Submitted by Anonymous on Tue, 09/15/2020 - 14:16
Submitted by Anonymous on Sun, 06/07/2020 - 19:56
By Kalle Hirvonen, Gashaw Tadesse Abate, and Alan de Brauw
Submitted by Anonymous on Fri, 05/15/2020 - 12:14
This post originally appeared on IFPRI's Ethiopia Support Strategy Program (ESSP) blog.
The share of households consuming dairy products in Addis Ababa has dropped by 11 percentage points since the COVID-19 crisis, seemingly linked to perceived risks of consuming dairy products. All income groups declined their consumption, except for the richest quintile where the share of consuming households changed little.
Submitted by Anonymous on Wed, 01/08/2020 - 02:00
The production of safe, nutritious food to feed Africa’s growing and urbanizing population in an economically and environmentally sustainable way will require reliable, affordable clean energy sources. How can Africa ensure both availability of and access to such energy, particularly in rural areas?
Submitted by s.malhotra on Wed, 09/18/2019 - 11:53
A new report from the Alliance for a Green Revolution in Africa (AGRA) finds that millions of small- and medium-sized enterprises (SMEs) source directly from millions more smallholder farmers across Africa South of the Sahara. These SMEs, often led by women, include food processors, wholesalers, and retailers. SMEs provide a range of services, from transport and logistics to the sale of inputs such as fertilizer and seed to farmers.
Submitted by Anonymous on Thu, 08/29/2019 - 06:33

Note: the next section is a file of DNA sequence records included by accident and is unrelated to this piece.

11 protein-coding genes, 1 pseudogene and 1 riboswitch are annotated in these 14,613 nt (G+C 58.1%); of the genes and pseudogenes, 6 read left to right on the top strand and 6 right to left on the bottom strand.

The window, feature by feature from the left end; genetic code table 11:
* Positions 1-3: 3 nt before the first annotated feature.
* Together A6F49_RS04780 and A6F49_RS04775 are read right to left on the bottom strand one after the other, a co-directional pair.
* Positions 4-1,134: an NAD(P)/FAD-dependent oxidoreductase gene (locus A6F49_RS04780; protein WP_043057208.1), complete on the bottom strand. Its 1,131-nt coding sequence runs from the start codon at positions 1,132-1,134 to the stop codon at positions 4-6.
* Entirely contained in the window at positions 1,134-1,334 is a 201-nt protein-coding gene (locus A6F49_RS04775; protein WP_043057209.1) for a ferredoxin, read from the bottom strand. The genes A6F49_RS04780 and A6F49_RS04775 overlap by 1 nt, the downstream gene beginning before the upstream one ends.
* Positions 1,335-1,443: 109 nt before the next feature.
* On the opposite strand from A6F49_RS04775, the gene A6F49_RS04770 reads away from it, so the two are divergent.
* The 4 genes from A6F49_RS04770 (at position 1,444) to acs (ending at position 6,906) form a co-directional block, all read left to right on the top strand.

This post originally appeared on IFPRI.org.
By Claudia Ringler and Turhan Saleh
Extreme weather events and other climate change-linked disasters have devastated communities globally: Be it cyclones along the coast of Southern Africa, flooding in parts of Canada, drought-induced wildfires in California, or the recent El Niño (ENSO) induced drought in Eastern and Southern Africa that affected 60 million people.
Submitted by Anonymous on Thu, 08/22/2019 - 13:48
Many areas of East Africa will continue to face high levels of food insecurity through late 2019, according to a new report from FEWS Net. The situation will hit its worst levels at the peak of the pastoral lean season in September and October.
Submitted by Anonymous on Tue, 08/20/2019 - 18:42
By: Swati Malhotra, IFPRI
Submitted by Anonymous on Wed, 09/26/2018 - 21:23
BY BART MINTEN, ALEMAYEHU SEYOUM TAFFESSE AND SMITA AGGARWAL
Not long ago, teff—the gluten-free, nutrient-rich, 3,000-year-old grain native to Ethiopia—had its media moment as the world began to recognize the nutritional potential of this poppy-sized staple. Teff was called the next “supergrain,” joining the select club of popular exotic grains such as quinoa, farro, and millet.
Submitted by Anonymous on Tue, 08/21/2018 - 16:30
Parts of the Eastern Horn of Africa experienced above-average precipitation between March and May, followed by more heavy rainfall in the northern areas of the region during the start of the June-September wet season. This increased rainfall has led to severe flooding in several areas of the region, and FEWS Net forecasts flooding and heavy rains to continue into December. Sudan remains the hardest hit, with parts of northern Ethiopia and western South Sudan also impacted.